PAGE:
Behaviour Change

PROPAGANDA FOR CHANGE is a project created by the students of Behaviour Change (ps359) and Professor Thomas Hills @thomhills at the Psychology Department of the University of Warwick. This work was supported by funding from Warwick's Institute for Advanced Teaching and Learning.

Sunday, February 28, 2016

Super Fruit Advert

The persuasive techniques used in the Lemon advert are repetition of "lemon" in conjunction with repetition of the word "super", and a non-qualified slogan. The effect of slogans has been studied by Mulken et al., (2005), and found that slogans like “When life gives you lemons, be super” (those including puns) are more salient in subjects’ minds, and therefore prove to be significantly more influential. The brand character (the superhero lemon) should be effective in influencing people to try lemons. A study by Kraak and Story in 2014 suggests that advertisements containing familiar characters make increase the likelihood that adults and children, in particular, will be more willing to try new, healthier foods.

The most heavily employed advertising technique in the kiwi advert is based on Emotion. Making an emotional plea to people about the kiwi, and giving the kiwi a sad face, should make viewers of the advertisement feel sad too. This effect is called emotion contagion (Small and Verrochi, 2009), which also predicts that people are more likely to act in the way the advertisement suggests (e.g. get more kiwis) when the character is sad rather than happy. The information provided in the advertisement, while being factual, doesn’t require intense cognitive processing, which according to the Elaboration Likelihood Model (Petty and Caccioppo, 1986) will not lead to permanent attitude change, but will influence short-term attitudes, e.g. seeing the advert in the entrance of a supermarket might make people more likely to pick up some kiwis in the fruit and veg section (the section nearest the entrance in most supermarkets). Repetition is also used in the advert: “Get a Kiwi” is featured four times, with each one being slightly larger in font size than the written content surrounding it. Caccioppo and Petty (1979) suggest that repetition allows for viewers more opportunity to cognitively process the message, as well as increasing their exposure to it, resulting in attitude or behaviour change. This low level of repetition has also been suggested to increase the likelihood of persuasion in subjects (Campbell and Keller, 2003). “Get a Kiwi” is also written in bold, to make the main message of the advertisement stand out to viewers almost immediately after they start reading the article.

The transformation advert uses transference as its main persuasive technique. Showing “Dave’s” transformation with the caption “Be like Dave. Be Super.” allows viewers of the advertisement to start believing that they, like Dave could transform themselves. The transference technique plays on people’s desires to make themselves better, fitter, more attractive or to reinvent themselves completely. Transference is likely to be an effect persuasive technique as the advertisement displays a positive impact of changing one’s attitudes and behaviours toward super fruits (Wang and Calder, 2009). The advertisement also used the repetition technique of persuasion. The word “super” is repeated at three times in association with “Dave”, maintaining the low and effective level of persuasion identified by Campbell and Keller (2003).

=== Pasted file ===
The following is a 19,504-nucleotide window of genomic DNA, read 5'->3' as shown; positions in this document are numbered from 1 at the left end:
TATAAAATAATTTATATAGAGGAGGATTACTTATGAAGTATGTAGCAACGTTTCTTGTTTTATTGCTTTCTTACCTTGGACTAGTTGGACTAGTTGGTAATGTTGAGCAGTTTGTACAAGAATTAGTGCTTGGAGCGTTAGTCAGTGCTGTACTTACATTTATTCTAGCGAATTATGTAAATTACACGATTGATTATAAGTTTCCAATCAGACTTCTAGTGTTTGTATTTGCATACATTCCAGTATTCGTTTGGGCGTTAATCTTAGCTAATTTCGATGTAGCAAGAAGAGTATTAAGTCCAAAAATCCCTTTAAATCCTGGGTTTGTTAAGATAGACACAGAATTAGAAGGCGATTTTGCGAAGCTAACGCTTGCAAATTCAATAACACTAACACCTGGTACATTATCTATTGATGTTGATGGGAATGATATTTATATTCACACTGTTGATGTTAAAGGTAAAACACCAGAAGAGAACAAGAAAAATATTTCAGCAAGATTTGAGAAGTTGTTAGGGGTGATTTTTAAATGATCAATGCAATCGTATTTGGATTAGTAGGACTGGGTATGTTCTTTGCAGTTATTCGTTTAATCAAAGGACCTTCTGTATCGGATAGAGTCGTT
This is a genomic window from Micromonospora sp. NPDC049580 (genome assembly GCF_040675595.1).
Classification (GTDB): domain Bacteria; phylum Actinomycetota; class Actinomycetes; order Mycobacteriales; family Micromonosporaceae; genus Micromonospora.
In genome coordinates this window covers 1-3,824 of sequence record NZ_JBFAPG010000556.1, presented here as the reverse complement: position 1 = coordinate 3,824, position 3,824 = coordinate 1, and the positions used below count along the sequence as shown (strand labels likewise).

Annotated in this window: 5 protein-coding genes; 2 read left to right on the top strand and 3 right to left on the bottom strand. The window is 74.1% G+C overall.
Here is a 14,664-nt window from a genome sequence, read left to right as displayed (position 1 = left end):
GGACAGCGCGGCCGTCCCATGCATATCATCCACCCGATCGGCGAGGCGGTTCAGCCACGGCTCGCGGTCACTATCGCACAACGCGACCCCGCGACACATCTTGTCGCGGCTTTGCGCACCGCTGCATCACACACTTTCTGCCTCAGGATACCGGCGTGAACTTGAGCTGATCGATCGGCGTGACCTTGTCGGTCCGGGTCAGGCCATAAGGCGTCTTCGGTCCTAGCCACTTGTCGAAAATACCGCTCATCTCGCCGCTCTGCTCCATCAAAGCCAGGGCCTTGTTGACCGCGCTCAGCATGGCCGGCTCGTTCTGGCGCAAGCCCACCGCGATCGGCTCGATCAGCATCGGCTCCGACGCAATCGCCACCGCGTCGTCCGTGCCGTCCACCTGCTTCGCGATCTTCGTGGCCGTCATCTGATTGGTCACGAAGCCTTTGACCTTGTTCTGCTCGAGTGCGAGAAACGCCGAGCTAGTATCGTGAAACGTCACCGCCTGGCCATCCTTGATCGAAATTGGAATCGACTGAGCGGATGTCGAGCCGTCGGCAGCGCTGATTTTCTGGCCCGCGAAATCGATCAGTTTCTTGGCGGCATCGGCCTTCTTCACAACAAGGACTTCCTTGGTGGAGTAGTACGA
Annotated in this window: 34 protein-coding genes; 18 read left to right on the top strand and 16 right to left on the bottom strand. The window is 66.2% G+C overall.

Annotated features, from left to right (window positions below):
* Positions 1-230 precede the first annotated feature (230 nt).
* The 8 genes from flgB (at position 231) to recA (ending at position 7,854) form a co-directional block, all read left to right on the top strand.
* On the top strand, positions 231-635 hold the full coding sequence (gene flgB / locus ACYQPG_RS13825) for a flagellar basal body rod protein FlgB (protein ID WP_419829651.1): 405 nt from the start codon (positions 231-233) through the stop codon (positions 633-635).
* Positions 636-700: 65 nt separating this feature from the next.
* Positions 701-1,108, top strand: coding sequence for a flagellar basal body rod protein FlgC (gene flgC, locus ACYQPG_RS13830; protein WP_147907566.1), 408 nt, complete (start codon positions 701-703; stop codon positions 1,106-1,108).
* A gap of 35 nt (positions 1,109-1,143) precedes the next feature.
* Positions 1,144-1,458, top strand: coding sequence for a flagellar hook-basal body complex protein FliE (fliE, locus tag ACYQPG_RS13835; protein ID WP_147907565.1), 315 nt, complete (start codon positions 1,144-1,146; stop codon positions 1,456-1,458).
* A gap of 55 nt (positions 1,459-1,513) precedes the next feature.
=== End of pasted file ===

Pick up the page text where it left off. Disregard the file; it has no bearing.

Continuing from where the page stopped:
Cacioppo, J. T., & Petty, R. E. (1979). Effects of message repetition and position on cognitive response, recall, and persuasion. Journal of Personality and Social Psychology, 37, 97-109.

Campbell, M. C., Keller, K. L. (2003). Brand Familiarity and Advertising Repetition Effects. Journal of Consumer Research, 30, (2), 292 – 304.

Cox, D. S., Cox, D. A. (1988).  What Does Familiarity Breed? Complexity as a Moderator of Repetition Effects in Advertisement Evaluation. Journal of Consumer Research, 15 (1), 111 – 116.

Kraak, V. I., Story, M. (2014). Influence of food companies' brand mascots and entertainment companies' cartoon media characters on children's diet and health: a systematic review and research needs. Obesity Reviews, 16 (2), 107 – 126.

Mulken, M. v., Dijk, R. v. E. v., Hoeken, H. (2005). Puns, relevance and appreciation in advertisements. Journal of Pragmatics, 37 (5), 707 – 721.

Petty, R. E., Caccioppo, J. T. (1986). The Elaboration Likelihood Model of Persuasion. Advances in Experimental Social Psychology, 19, 123 – 205.

Small, D. A., Verrochi, N. M., (2009). The Face of Need: Facial Emotion Expression on Charity Advertisements. Journal of Marketing Research, 46, (6), 777 – 787.

Wang, J., Calder, B. J., (2009). Media engagement and advertising: Transportation, matching, transference and intrusion. Journal of Consumer Psychology, 19, (3), 546 – 555.

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